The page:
Sox aren't only AL East team not hitting

BOSTON -- For all the bashing of the Red Sox offense these days, allow us to share a little secret: They’ve got a lot of company in the American League East. Only one team in the East, the Baltimore Orioles, is averaging better than four runs a game this month.

That’s why Dustin Pedroia has a point when he says it’s too early to declare all is lost.

The Red Sox have gone six straight games scoring two or fewer runs. Eleven times this month, they’ve been held to two or fewer runs, a dozen times three or fewer.

But in the last 13 games, since June 6, the first-place Toronto Blue Jays have been shut out three times, held to one run once, two runs three times, and three runs twice. They’re 4-9 in that stretch.

Take a look at these comparative numbers:

We’re not done.

Here is the team-by-team breakdown for June in terms of batting average and OPS:

Only nine players in the division are batting .300 or better this month (with 30 AB or more). Only four players have more than three home runs: Adam Jones (Baltimore) 6, Chris Davis (Baltimore) 5, David Ortiz (Boston) 4, Evan Longoria (Tampa Bay) 4.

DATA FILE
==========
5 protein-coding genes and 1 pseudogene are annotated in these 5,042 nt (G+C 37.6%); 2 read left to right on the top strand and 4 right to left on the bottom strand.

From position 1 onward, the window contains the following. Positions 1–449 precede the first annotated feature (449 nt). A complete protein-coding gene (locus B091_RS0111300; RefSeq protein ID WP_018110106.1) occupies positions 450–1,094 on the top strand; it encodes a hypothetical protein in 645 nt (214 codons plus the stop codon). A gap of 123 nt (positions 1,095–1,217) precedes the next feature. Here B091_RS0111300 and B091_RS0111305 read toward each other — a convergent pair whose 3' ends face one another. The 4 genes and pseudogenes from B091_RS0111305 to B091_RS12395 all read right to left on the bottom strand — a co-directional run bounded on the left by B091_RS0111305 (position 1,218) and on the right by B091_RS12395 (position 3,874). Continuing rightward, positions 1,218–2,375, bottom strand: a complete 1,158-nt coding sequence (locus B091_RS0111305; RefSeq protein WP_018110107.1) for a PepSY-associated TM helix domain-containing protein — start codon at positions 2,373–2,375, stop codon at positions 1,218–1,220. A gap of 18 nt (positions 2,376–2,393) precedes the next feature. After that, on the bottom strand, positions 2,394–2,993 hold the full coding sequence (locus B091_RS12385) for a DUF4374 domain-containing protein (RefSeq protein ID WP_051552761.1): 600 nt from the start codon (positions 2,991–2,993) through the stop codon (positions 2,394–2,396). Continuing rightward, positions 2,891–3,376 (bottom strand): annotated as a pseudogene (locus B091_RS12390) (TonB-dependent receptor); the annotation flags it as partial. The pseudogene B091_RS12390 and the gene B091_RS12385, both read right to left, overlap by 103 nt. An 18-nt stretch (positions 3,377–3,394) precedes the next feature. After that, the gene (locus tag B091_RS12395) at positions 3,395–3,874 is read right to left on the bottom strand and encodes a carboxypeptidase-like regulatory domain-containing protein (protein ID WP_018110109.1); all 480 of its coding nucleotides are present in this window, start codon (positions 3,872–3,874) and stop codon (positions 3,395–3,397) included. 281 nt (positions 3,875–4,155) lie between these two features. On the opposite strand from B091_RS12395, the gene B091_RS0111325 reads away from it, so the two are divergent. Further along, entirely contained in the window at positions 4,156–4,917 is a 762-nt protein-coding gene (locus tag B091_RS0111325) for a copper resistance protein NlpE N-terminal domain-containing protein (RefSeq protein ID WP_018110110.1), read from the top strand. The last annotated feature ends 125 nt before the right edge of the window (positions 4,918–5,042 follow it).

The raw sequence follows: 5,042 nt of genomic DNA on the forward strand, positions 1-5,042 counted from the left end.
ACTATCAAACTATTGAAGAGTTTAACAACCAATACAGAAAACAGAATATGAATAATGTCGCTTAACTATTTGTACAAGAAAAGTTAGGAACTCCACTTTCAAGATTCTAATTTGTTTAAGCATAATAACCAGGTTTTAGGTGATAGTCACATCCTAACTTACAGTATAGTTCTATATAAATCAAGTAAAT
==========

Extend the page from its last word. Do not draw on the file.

When the month began, the Red Sox were six games behind the Jays in the AL East. For all their offensive woes, they’ve lost just a half-game in the standings; they trail by 6½ games. The Yankees have picked up a game and are 1½ out; the Orioles have picked up two games and are 2½ out. The Rays have lost 2½ games and are 12 out.

The Jays created some separation with a nine-game winning streak last month (May 20-28), which overlapped with 10-game losing streaks by the Sox (May 15-25) and Rays (May 26-June 5). Boston’s longest winning streak is seven, which came immediately after the losing streak; the Yankees and Orioles have both won five in a row, the Rays four. The division is one prolonged winning streak away from a reshuffling of the standings. Inevitably, somebody is going to start hitting. Right?